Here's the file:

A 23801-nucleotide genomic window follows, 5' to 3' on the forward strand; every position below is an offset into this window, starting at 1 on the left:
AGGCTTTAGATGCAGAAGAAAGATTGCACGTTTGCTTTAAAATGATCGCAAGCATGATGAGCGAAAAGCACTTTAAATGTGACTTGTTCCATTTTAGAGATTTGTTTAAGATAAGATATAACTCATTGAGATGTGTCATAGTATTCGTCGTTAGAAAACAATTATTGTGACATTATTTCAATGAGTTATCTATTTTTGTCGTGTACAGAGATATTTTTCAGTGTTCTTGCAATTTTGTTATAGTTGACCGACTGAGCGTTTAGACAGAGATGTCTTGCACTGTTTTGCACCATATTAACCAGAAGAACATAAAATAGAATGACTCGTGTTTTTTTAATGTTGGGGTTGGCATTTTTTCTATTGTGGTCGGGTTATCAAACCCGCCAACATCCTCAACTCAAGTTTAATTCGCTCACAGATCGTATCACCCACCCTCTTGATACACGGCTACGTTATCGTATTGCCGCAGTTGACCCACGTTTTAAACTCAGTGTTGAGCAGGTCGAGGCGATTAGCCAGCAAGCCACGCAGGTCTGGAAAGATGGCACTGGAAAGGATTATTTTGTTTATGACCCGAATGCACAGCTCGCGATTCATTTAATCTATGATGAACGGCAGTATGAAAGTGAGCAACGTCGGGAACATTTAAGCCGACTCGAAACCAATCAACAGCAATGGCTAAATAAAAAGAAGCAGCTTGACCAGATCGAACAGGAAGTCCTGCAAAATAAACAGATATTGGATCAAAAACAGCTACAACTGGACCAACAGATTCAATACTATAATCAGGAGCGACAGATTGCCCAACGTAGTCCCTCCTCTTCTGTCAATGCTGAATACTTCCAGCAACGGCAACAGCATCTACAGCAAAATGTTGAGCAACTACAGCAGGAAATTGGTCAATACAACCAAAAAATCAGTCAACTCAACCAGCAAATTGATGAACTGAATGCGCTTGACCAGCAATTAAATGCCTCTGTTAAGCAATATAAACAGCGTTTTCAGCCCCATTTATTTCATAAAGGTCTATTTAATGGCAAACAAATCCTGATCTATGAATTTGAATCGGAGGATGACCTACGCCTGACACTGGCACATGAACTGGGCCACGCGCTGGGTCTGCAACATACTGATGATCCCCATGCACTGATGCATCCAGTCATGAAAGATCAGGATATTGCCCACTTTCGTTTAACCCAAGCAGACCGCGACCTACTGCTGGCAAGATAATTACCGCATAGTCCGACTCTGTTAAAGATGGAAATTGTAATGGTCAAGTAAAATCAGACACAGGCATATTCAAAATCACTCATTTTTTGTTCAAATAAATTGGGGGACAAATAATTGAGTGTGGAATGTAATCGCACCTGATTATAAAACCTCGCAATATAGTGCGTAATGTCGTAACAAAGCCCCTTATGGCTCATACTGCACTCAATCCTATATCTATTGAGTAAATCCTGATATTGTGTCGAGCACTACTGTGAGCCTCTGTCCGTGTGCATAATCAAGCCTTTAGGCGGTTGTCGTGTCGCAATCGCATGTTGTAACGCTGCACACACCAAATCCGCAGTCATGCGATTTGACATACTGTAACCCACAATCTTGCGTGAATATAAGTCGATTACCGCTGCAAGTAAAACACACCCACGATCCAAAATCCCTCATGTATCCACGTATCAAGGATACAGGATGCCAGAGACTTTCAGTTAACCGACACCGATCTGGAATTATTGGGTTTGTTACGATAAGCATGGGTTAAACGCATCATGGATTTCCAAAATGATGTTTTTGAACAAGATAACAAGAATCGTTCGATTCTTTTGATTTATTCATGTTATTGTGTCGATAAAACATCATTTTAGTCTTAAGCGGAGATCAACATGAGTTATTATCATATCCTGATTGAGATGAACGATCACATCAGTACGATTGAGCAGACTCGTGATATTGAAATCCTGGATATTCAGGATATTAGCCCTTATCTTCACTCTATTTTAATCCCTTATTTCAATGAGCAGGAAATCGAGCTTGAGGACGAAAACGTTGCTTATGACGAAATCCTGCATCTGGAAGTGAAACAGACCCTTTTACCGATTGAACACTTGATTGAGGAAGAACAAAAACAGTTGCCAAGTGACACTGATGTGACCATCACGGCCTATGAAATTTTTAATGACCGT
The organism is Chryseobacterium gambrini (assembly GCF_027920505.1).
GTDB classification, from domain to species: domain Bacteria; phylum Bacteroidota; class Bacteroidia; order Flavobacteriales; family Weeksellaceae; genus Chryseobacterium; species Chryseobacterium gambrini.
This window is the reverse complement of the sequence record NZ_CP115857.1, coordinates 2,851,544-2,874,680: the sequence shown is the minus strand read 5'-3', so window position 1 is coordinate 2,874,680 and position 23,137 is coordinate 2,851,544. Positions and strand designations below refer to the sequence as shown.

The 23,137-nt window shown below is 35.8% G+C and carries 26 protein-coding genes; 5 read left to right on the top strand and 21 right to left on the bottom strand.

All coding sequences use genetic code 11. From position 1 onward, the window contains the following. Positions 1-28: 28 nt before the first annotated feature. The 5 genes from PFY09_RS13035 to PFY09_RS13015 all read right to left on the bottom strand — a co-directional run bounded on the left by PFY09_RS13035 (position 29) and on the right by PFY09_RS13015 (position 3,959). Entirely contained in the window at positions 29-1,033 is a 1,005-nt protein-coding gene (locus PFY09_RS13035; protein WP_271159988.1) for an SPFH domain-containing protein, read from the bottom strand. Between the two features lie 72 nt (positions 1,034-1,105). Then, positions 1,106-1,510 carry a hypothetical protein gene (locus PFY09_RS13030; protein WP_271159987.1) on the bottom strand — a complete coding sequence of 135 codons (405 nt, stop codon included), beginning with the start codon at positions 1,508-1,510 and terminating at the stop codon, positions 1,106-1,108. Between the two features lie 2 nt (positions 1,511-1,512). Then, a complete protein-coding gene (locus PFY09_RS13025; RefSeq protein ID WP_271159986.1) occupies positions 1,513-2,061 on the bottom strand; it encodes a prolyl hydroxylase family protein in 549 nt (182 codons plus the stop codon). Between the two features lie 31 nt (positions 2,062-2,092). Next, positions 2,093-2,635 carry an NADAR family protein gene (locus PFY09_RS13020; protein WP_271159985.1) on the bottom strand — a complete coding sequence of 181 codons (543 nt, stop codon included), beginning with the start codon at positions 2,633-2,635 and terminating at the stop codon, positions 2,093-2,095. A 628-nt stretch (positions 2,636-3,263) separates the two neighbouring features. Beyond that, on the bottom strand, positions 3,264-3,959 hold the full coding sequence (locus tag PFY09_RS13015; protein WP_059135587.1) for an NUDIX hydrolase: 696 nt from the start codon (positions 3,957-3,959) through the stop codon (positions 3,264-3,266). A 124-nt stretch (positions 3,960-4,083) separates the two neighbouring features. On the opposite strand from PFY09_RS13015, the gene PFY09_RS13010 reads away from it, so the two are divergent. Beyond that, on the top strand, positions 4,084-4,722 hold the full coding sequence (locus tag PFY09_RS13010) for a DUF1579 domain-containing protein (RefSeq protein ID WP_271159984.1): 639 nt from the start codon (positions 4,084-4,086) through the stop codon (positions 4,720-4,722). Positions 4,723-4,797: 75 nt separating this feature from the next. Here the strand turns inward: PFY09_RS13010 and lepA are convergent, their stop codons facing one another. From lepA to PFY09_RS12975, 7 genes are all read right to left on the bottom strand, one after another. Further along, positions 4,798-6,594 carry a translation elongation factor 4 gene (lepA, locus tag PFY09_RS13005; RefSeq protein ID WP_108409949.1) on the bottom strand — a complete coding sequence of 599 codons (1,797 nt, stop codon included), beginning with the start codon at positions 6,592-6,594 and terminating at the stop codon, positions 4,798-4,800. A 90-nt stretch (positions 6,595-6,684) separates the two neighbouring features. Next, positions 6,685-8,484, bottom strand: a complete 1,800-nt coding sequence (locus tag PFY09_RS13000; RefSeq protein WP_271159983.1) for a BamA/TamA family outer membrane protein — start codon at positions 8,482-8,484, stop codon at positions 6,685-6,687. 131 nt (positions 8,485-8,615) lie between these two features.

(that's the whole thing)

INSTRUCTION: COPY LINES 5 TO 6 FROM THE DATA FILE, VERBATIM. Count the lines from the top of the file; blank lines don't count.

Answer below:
This window is the reverse complement of the sequence record NZ_CP115857.1, coordinates 2,851,544-2,874,680: the sequence shown is the minus strand read 5'-3', so window position 1 is coordinate 2,874,680 and position 23,137 is coordinate 2,851,544. Positions and strand designations below refer to the sequence as shown.

The 23,137-nt window shown below is 35.8% G+C and carries 26 protein-coding genes; 5 read left to right on the top strand and 21 right to left on the bottom strand.